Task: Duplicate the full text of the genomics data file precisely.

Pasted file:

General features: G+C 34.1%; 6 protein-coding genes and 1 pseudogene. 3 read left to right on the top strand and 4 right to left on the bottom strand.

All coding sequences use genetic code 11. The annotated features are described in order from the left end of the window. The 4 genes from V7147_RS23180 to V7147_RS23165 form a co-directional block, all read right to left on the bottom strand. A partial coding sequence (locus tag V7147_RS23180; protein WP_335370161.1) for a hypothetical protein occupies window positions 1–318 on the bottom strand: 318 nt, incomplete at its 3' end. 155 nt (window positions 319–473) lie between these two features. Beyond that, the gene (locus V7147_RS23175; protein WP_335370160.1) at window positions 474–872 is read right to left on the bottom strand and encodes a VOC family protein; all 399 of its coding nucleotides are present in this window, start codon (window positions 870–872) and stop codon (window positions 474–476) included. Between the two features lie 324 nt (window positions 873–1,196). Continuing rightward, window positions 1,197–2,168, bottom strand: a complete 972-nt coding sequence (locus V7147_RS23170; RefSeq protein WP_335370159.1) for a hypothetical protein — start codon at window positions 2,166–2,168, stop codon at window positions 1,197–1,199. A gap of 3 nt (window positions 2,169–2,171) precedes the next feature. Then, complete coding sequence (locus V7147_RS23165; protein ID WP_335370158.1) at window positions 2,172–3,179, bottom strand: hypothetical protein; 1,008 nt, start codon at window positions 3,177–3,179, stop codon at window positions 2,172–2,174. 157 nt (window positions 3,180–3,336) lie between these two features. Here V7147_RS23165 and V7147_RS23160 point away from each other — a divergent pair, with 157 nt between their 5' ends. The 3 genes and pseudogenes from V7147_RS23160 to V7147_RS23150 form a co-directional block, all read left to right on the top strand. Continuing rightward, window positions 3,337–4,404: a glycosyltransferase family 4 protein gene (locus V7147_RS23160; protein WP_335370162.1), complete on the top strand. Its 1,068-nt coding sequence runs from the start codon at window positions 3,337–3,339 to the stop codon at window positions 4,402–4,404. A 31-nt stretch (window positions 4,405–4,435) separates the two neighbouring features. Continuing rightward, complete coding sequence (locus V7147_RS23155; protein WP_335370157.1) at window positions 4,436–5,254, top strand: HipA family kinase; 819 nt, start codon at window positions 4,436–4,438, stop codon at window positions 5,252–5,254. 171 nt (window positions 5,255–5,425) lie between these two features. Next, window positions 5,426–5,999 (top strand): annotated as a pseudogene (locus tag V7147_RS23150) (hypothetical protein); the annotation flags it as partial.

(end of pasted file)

General features: G+C 34.1%; 6 protein-coding genes and 1 pseudogene. 3 read left to right on the top strand and 4 right to left on the bottom strand.

All coding sequences use genetic code 11. The annotated features are described in order from the left end of the window. The 4 genes from V7147_RS23180 to V7147_RS23165 form a co-directional block, all read right to left on the bottom strand. A partial coding sequence (locus tag V7147_RS23180; protein WP_335370161.1) for a hypothetical protein occupies window positions 1–318 on the bottom strand: 318 nt, incomplete at its 3' end. 155 nt (window positions 319–473) lie between these two features. Beyond that, the gene (locus V7147_RS23175; protein WP_335370160.1) at window positions 474–872 is read right to left on the bottom strand and encodes a VOC family protein; all 399 of its coding nucleotides are present in this window, start codon (window positions 870–872) and stop codon (window positions 474–476) included. Between the two features lie 324 nt (window positions 873–1,196). Continuing rightward, window positions 1,197–2,168, bottom strand: a complete 972-nt coding sequence (locus V7147_RS23170; RefSeq protein WP_335370159.1) for a hypothetical protein — start codon at window positions 2,166–2,168, stop codon at window positions 1,197–1,199. A gap of 3 nt (window positions 2,169–2,171) precedes the next feature. Then, complete coding sequence (locus V7147_RS23165; protein ID WP_335370158.1) at window positions 2,172–3,179, bottom strand: hypothetical protein; 1,008 nt, start codon at window positions 3,177–3,179, stop codon at window positions 2,172–2,174. 157 nt (window positions 3,180–3,336) lie between these two features. Here V7147_RS23165 and V7147_RS23160 point away from each other — a divergent pair, with 157 nt between their 5' ends. The 3 genes and pseudogenes from V7147_RS23160 to V7147_RS23150 form a co-directional block, all read left to right on the top strand. Continuing rightward, window positions 3,337–4,404: a glycosyltransferase family 4 protein gene (locus V7147_RS23160; protein WP_335370162.1), complete on the top strand. Its 1,068-nt coding sequence runs from the start codon at window positions 3,337–3,339 to the stop codon at window positions 4,402–4,404. A 31-nt stretch (window positions 4,405–4,435) separates the two neighbouring features. Continuing rightward, complete coding sequence (locus V7147_RS23155; protein WP_335370157.1) at window positions 4,436–5,254, top strand: HipA family kinase; 819 nt, start codon at window positions 4,436–4,438, stop codon at window positions 5,252–5,254. 171 nt (window positions 5,255–5,425) lie between these two features. Next, window positions 5,426–5,999 (top strand): annotated as a pseudogene (locus tag V7147_RS23150) (hypothetical protein); the annotation flags it as partial.